Design Sprint is an amazing tool to gain clarity, align teams, and make better decisions, faster.
This is exactly why it’s a favorite of big tech companies like Google, Slack, and Twitter, as well as thousands of startups across the globe.
But can Sprints be used for something bigger than a business challenge? Something like solving social injustice, bettering our communities and spreading positive change? Spoiler alert: yes!
We reached out to the Design Sprint Masterclass alumni and asked them about how they used Sprints to solve impact-driven challenges, and their stories blew us away! Read on to find out how Joost de Leij and Bart Lacroix from Limelights/ Impact Sprint used the power of Sprints to help Tony’s Chocolonely on their mission to make chocolate 100% slave-free.
Haven’t heard about a Design Sprint before and wondering what the whole buzz is all about? We got you! Read this article to find out what a Design Sprint is (and why companies all around the world go crazy about it!)
Who’s Tony’s Chocolonely?
Tony’s Chocolonely is a dutch chocolate company, founded in 2005 with the clear purpose of making all chocolate 100% slave free across the globe. Even if you’re not familiar with the brand yet, we bet you’ll notice it the next time you look for a sweet fix at your grocery store: Tony’s colorful bold branding is hard to overlook. But what draws even more attention, is the story behind the company.
Modern-day slavery and what chocolate has to do with it
Chocolate and slavery? That’s not what comes to mind when you buy your favorite bar of chocolate, right?
The unfortunate reality, however, is that the value and power in the chocolate supply chain are distributed unfairly.
Let’s break down some numbers to paint the picture:
The global chocolate market size was valued at USD 130.56 billion in 2019.
According to Tony Chocolonely’s data, 2,5 million farms in Ghana and Ivory Coast produce more than 60% of all cocoa worldwide. So far, so good. The farmers surely must get a nice slice of the chocolate industry profits, right?
Well, not quite.
The average cocoa farmer in Ivory Coast earns 78 euro cents a day.
On top of that, 1.56 million children work on farms in Ghana and Ivory coast in illegal circumstances, because their parents can’t earn a living income with their produce.
Recent numbers confirm that at least 30.000 people are victims of modern slavery: both adults and children that are forced to work on the plantations and don’t get paid.
How does something like this happen in the 21st century? In simple terms, because the non-transparent business model of the cocoa industry and unequal distribution of power between the farmers and the end users make it very easy for big chocolate companies to avoid taking responsibility for the abuse happening at the start of the chain.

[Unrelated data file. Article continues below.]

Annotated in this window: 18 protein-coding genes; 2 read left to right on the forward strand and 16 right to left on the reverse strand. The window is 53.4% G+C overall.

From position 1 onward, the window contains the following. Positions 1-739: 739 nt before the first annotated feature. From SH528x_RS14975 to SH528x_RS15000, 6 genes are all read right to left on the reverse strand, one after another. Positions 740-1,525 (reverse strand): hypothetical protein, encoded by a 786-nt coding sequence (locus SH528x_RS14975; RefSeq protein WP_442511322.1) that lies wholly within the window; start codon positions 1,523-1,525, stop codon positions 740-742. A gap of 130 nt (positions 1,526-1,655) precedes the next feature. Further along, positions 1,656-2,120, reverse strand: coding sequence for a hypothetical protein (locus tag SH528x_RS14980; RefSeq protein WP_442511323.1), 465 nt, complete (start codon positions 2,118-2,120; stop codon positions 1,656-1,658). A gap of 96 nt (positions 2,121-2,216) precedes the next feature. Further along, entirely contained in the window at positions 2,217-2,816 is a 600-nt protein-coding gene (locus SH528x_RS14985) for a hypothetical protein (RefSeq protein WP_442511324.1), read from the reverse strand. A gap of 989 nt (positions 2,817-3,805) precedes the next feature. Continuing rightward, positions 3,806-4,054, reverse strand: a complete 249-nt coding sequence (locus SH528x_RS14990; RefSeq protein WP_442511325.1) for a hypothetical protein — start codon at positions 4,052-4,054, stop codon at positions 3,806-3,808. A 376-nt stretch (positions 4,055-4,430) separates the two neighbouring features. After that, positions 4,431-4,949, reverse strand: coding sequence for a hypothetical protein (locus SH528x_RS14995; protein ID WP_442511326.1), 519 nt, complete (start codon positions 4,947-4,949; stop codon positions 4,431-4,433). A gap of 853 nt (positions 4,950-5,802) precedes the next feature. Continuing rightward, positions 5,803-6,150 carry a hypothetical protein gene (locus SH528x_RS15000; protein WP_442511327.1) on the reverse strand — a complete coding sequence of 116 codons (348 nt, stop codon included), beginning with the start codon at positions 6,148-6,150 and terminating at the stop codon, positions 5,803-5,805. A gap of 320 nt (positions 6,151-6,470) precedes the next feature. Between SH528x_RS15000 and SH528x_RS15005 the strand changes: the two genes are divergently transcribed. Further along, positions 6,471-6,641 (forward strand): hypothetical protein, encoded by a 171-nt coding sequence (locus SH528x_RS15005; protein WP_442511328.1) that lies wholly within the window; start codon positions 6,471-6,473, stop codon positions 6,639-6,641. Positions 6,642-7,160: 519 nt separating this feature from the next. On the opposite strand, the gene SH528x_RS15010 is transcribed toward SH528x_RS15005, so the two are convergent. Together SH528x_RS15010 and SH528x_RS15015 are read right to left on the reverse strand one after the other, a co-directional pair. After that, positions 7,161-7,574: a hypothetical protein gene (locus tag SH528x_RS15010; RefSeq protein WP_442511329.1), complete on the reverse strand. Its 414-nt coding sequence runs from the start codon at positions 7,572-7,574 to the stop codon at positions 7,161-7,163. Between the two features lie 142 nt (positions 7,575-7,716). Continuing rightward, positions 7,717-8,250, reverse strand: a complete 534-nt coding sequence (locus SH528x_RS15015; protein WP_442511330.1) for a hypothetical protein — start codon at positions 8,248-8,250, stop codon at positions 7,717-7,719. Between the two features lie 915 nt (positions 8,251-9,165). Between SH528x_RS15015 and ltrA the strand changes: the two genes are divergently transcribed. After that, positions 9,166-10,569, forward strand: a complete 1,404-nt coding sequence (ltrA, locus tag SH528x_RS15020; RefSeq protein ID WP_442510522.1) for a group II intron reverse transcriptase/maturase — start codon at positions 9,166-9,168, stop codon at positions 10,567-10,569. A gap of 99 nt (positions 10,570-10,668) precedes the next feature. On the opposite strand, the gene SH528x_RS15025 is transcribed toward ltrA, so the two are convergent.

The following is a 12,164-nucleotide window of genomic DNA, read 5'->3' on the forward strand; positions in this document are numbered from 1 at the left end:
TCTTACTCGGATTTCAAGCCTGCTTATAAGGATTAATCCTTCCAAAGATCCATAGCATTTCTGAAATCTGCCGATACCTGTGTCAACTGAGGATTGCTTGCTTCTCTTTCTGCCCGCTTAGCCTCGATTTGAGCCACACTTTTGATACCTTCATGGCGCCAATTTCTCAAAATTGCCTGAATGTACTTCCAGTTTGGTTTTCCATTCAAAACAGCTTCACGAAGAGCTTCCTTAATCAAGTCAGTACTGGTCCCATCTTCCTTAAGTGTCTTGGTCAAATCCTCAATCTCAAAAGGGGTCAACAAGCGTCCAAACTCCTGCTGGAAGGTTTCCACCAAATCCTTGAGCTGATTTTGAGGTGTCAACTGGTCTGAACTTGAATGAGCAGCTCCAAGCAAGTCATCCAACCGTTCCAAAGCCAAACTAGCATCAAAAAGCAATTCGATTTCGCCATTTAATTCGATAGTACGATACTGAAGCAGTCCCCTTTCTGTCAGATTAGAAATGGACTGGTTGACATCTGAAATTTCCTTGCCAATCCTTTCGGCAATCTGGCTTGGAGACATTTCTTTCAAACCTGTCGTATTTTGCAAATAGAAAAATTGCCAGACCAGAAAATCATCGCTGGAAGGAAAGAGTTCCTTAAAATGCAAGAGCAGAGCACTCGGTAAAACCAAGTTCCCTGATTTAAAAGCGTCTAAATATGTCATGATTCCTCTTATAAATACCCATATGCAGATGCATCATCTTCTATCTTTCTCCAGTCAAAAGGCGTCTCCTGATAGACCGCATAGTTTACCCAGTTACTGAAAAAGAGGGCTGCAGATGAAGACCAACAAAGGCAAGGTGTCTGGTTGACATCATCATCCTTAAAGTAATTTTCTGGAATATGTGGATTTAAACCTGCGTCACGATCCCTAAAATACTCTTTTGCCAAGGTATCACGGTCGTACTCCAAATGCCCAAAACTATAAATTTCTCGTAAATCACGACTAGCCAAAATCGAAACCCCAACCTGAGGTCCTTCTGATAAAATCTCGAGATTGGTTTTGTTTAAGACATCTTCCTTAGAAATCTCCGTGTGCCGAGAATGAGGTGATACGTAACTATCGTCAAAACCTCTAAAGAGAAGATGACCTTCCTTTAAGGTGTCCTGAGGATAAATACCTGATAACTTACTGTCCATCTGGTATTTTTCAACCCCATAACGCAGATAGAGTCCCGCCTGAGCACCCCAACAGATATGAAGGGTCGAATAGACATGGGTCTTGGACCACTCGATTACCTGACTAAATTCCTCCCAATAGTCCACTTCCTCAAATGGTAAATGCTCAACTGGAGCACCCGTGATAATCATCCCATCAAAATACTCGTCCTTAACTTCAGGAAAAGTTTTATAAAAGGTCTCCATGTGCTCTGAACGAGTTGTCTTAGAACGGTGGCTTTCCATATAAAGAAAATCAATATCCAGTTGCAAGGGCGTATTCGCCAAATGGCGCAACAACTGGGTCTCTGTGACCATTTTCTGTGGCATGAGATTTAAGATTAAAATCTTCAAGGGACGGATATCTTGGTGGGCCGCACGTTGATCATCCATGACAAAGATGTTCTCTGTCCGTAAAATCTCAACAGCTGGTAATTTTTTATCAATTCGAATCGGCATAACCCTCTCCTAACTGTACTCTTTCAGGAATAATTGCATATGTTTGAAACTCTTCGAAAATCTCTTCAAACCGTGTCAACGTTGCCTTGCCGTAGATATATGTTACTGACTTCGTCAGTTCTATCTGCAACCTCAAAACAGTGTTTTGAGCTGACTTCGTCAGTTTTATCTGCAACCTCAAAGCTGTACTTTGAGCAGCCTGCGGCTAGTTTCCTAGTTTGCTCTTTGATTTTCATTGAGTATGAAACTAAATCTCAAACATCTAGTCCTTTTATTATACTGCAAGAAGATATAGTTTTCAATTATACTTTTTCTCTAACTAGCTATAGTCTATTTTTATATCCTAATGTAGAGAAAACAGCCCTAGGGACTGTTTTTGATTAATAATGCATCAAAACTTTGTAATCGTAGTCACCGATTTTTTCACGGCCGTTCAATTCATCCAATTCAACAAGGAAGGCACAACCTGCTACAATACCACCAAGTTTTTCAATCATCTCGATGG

As a result, inequality and extreme poverty become the widely accepted status quo.
This is exactly what Tony Chocolonely wants to change with their ambitious mission of making the chocolate 100% slave free.
What question did Tony Chocolonely want to answer in the Design Sprint?
The Sprint that Joost & Bart and the Limelights/ Impact Sprint team facilitated was closely connected with Tony's Chocolonely mission. The team sprinted on an impact strategy to find and onboard Mission Allies: chocolate companies that want to be part of the change and work together with Tony's on their mission.
The Sprint team consisted of 9 members:
- Deciders Joke Aerts, Open Chain Lead & Paul Schoenmakers, Head of Impact and
- Dagmare van Willigenburg, Strategist
- Thecla Schaeffer, Head of Marketing
- Frans Jaap Pannekoek, Head of Operations.
Limelights/ Impact Sprint:
- Facilitators Joost de Leij & Bart Lacroix
- Designer Ashwin Muril
- Videographer Thomas van Asperen.
Here’s a quick overview of the Sprint Week:
The Sprint team concentrated on tackling the challenge of onboarding Mission Allies for a few reasons. First off, there are lot's of companies that want to work with Tony's (which is great!) but...changing supply chains is NOT an easy challenge for most companies.
During the mapping phase it became increasingly clear that zooming in on the learn phase would bring the most results: Onboarding potential Mission Allies and teaching them about Tony's sourcing principles and Kotter's 8 steps change model.
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Secondly, the Expert Interviews revealed one key insight: companies don't change, people change companies. It's important to activate people within large companies–aka the Mission Allies! And to do that, Tony's team would need to give them the tools, the knowledge, and the energy to start engaging their colleagues and leadership teams.
Testing the Prototype
The Sprint team tested the prototype of the sales deck for Mission Allies with Albert Heijn, a current Mission Ally, and a chocolate supply chain expert involved with Ben & Jerry's. Based on the feedback the team ran an iteration Sprint (we at AJ&Smart are firm believers everyone should!), which led to a ready-to-use Mission Allies roadmap and on boarding workshop.
The onboarding workshop has been used with potential Mission Allies and has received a positive response, and the updated website for the project is in the works!
Projected impact: more companies buying sustainable chocolate with a premium price (aka more farmers reaching living income!)
This is a prime example of using the power of the Design Sprint to align and tackle a challenge that goes well beyond the usual business KPIs.
Did you run a Design Sprint that tackles a pressing social issue or helps better your community? Submit your story here and we’ll share it on our channels!
Or give this video a watch: